The hardest part of developing reusable launch vehicles isn't the engineering work. It is because there are no customers for the vehicle when it is designed, built, and tested. This week I was watching the YouTube video Why Accountants Don't Run Startups: Steve Blank. Although the lecture was about technology and Internet startups, the most interesting point was about finding the right business model through testing assumptions about customers and then rapidly pivoting in a new direction as new insights came through. By remaining flexible in the early stages of the search, the direction of the company and the product can be adjusted rapidly to find a profitable business model.
This contrasts with the way in which people have searched for ways to enable low cost access to space. The focus has been completely on the engineering model and technical design. The lack of customers has been assumed to be a problem which will be solved once the brilliance of the chosen approach becomes obvious. However if we take a leaf out of the Steve Blank "Customer Development" model, then we should not start with the engineering but rather with the customers. We need to find what the customers want, and even who they are, before we spend the money doing the engineering.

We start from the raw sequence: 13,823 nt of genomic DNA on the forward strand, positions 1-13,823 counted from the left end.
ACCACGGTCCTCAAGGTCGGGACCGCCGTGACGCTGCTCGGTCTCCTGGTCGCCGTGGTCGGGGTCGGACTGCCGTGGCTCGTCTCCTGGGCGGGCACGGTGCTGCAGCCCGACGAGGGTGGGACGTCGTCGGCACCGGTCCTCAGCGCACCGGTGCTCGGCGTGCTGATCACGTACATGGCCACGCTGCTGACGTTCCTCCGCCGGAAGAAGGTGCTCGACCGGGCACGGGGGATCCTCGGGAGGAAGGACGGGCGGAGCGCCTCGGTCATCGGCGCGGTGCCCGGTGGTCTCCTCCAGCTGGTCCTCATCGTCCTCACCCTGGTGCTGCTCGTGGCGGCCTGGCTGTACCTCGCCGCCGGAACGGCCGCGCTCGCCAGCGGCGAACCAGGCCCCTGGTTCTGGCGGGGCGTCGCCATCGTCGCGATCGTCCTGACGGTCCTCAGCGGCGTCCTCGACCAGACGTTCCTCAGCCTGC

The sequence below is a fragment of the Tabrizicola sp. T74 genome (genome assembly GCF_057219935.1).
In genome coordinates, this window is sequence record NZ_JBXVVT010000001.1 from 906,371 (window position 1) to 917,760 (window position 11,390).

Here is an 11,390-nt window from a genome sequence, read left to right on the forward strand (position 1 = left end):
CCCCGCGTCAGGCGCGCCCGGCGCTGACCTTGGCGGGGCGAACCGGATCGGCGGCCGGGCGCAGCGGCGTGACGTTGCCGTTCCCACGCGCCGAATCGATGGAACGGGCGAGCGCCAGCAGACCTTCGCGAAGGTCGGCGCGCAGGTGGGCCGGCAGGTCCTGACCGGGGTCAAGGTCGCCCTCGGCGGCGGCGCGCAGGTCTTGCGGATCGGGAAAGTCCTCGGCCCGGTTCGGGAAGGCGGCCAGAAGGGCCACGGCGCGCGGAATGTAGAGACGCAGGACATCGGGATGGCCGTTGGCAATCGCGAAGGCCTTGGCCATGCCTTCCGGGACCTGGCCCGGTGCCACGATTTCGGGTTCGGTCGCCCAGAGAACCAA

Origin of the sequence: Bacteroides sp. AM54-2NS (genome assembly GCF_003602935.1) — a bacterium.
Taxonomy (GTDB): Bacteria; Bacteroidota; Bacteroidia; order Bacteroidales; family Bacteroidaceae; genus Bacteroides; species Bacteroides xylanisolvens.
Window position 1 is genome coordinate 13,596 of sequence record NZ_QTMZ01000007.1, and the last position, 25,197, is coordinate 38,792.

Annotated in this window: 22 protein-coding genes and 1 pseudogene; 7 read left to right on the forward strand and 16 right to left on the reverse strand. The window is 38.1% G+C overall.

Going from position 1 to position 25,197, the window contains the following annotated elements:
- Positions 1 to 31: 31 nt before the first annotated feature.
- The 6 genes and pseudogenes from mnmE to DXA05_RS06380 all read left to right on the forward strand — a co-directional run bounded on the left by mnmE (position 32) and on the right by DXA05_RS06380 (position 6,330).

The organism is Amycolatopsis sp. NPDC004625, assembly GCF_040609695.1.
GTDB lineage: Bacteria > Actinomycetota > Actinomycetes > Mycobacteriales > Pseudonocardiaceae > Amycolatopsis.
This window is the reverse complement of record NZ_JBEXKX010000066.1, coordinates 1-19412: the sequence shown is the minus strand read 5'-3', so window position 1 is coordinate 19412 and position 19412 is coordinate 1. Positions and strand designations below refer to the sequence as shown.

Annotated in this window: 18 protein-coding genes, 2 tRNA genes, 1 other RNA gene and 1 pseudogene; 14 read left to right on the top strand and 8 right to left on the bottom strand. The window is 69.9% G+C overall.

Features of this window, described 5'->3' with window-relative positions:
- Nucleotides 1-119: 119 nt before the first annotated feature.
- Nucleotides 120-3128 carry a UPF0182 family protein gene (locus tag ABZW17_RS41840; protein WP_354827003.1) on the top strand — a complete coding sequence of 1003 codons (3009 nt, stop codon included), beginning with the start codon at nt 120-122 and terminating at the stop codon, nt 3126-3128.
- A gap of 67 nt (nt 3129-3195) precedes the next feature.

This is incredibly difficult because there are no customers out there. The customers for the new type of launch vehicle will be companies and business models which also dont exist yet. There is one new option though: Planetary Resources. The announcement that this new company will be working towards mining asteroids means that there is at least one customer in the medium to long term who will be looking for lots of low cost launches. If they develop as planned then this will particularly be the case once they start looking at launching the robotics necessary to actually do the mining. This will be a significant amount of payload the be launched.
So now the question is, can we build the DH-1 so that it meets the future requirements that Planetary Resources will have for their payloads? Since their plan is to use robotics and not manned missions, then on first reading it seems like the compromises made in the design of the DH-1 will be acceptable. This is to do with the size and shape and location of the payload bay.
If we could get some funding to map out further how the DH-1 would work, and at the same time be building links with the Planetary Resources guys to feed the information back then it may be possible to use this new option as the main launch customer for the DH-1.